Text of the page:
Judge Denies Restraining Order In COVID-19 Suit

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A Montgomery County Circuit Court judge denied a temporary restraining order on Friday, July 31, in a suit filed against the Illinois High School Association (IHSA) and Hillsboro School District challenging the authority of both to enforce COVID-19 coronavirus restrictions for students participating in extracurricular activities.

The suit, filed on July 13 by Thomas DeVore of Sorento and his former wife Katya King of Greenville on behalf of two of their children and “parents and guardians of minor children similarly situated in the State of Illinois,” alleged that the IHSA has no authority to implement its “Phase 4 Return to Play Plan” released on July 3, nor its “Amended Plan” issued on July 9 that requires masks, prohibits physical contact among athletes, and restricts indoor activities to a 50-person limit including spectators.

After reviewing written arguments and hearing oral arguments in a Zoom hearing on Thursday, July 23, Judge Kevin Parker wrote in his decision denying the temporary restraining order on Friday that “unlike the right to a public education, which is clearly protected, Illinois courts, including our own appellate district, have repeatedly held that the right to participate in extracurricular activities, including interscholastic athletics, is not a property or liberty interest.”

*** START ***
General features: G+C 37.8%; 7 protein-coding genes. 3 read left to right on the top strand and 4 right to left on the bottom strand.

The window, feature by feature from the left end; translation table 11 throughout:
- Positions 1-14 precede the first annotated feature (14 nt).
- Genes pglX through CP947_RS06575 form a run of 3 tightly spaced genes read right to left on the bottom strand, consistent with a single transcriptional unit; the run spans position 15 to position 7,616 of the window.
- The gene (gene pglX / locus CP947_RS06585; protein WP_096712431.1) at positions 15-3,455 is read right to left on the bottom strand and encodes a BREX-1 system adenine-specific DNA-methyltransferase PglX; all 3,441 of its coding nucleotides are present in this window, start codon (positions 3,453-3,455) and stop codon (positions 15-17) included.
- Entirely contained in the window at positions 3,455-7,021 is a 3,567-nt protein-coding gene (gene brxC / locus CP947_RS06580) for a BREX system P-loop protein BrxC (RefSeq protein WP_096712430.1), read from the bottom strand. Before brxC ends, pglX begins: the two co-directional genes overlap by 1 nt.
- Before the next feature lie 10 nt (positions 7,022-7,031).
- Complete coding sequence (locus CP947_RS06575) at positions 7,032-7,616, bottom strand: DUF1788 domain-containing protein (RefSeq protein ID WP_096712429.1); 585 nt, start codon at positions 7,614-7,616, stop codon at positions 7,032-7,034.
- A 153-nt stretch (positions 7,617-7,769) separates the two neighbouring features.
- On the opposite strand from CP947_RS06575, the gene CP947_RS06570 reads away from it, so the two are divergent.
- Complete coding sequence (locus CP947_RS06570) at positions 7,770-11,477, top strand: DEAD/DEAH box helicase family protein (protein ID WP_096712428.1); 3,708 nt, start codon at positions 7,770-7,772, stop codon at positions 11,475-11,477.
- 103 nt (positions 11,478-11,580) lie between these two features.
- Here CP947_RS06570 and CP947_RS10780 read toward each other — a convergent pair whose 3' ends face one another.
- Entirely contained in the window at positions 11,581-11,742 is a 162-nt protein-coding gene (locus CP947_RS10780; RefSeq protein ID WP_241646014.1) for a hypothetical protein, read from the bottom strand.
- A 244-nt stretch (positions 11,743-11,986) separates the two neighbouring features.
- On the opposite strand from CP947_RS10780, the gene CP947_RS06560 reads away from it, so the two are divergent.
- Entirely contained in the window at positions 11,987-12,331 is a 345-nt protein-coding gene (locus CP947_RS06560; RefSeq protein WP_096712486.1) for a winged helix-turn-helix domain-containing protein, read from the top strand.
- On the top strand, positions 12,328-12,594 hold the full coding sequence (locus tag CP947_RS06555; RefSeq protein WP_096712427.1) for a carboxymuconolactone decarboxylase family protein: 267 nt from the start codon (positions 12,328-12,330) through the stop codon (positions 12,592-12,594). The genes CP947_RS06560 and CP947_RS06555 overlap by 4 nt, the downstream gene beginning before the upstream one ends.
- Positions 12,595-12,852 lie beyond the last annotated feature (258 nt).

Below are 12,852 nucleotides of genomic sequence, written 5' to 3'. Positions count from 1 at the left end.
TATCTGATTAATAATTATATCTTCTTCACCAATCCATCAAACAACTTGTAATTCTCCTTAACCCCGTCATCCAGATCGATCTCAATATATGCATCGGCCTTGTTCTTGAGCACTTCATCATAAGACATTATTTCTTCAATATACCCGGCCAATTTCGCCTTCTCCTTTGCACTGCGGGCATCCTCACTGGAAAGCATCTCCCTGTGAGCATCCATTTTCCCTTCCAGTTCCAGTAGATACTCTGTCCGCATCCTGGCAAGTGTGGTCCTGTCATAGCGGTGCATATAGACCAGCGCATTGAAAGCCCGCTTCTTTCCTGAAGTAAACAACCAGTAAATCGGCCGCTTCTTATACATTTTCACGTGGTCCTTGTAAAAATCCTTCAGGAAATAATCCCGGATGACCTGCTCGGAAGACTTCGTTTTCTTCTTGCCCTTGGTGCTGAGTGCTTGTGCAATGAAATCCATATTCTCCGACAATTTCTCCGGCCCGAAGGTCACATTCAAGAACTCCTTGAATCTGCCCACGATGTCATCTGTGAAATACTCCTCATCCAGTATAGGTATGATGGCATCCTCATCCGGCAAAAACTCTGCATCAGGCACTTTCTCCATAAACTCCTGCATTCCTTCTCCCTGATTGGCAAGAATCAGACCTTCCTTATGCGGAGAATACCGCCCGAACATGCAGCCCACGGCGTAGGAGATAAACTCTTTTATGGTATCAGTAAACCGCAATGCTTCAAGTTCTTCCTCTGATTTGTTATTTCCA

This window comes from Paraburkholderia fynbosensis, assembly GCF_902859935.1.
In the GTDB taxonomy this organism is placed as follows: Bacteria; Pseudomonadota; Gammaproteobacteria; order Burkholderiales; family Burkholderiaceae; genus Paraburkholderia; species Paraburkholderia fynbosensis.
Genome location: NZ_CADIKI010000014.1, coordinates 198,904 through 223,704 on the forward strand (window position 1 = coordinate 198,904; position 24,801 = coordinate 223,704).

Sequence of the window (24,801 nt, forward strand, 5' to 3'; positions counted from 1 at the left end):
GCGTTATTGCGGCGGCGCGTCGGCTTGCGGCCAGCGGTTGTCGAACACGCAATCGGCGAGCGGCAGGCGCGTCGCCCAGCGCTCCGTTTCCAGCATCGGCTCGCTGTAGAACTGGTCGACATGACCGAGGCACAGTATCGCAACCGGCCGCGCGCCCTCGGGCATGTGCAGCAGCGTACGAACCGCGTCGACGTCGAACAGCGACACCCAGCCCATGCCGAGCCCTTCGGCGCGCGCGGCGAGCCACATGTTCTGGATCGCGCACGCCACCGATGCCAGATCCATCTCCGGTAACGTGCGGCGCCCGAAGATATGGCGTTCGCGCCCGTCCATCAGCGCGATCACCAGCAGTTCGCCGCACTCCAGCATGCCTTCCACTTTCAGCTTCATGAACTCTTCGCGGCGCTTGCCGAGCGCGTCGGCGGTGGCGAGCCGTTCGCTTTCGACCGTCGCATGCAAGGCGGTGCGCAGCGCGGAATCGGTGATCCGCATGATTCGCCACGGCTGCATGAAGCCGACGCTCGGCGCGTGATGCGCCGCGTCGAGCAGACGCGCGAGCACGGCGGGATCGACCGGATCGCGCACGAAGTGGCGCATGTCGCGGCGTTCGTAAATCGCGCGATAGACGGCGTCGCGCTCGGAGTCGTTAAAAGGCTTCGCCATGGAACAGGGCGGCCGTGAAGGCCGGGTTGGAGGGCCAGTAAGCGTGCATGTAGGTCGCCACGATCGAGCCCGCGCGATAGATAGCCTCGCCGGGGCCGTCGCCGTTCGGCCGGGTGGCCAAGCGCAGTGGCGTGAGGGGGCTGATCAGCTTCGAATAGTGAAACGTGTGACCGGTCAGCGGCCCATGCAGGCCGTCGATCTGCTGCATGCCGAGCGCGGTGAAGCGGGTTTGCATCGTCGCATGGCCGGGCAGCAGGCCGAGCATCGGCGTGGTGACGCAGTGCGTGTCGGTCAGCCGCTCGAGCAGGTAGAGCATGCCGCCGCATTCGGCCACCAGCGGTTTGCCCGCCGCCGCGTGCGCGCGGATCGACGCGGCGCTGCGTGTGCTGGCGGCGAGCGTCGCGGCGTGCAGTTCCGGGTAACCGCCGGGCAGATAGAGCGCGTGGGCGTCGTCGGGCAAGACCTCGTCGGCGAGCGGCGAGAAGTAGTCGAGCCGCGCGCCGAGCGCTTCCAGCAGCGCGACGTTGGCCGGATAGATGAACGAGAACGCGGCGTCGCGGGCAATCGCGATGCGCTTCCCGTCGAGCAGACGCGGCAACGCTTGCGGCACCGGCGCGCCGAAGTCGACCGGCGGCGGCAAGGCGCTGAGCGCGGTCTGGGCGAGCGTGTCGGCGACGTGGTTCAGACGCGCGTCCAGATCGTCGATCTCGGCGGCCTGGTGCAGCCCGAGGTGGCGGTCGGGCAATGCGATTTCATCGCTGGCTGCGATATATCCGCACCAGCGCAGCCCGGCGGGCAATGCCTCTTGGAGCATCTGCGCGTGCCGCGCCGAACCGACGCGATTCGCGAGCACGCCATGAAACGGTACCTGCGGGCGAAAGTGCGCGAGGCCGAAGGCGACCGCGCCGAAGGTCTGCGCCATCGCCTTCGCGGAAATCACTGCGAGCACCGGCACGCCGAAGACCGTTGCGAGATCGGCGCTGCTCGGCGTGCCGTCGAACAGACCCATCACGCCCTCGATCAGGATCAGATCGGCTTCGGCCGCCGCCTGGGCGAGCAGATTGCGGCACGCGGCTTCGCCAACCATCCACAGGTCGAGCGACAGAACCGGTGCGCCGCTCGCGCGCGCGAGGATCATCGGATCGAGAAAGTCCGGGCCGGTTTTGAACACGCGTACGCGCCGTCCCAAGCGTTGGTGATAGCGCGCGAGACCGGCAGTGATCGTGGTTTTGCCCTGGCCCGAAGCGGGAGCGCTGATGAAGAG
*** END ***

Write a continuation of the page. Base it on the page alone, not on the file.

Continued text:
While noting that the Clay County decision in Bailey vs. Pritzker “is still in full force and effect and has not been reviewed on appeal,” and that “nothing in this order should be construed as this court finding that the IDPH (Illinois Department of Public Health) or the office of the Governor, both non-parties to his action, have the constitutional, legislative or administrative authority to impose such mandates upon the IHSA or the HCSD #3 as set for in the ‘Amended Plan,’” Judge Parker wrote that he does not find the actions taken by the IHSA or school district to be “unreasonable, arbitrary or capricious.”

“Under the current circumstances and uncertainties surrounding the COVID-19 pandemic, which has no doubt changed life as we used to know it for the entire country, whether the ‘Amended Plan’ is implemented as an attempt by the state to impose mandatory rules or merely recommendations for guidance, this court is not willing at this time to find it unreasonable, arbitrary or capricious for the IHSA and HCSD #3 to consider the expertise of the IDPH to formulate and implement guidelines and procedures regulating reoping interscholastic athletic activities.  Further, this court is reluctant to substitute its judgment for that of local rule by HCSD #3”

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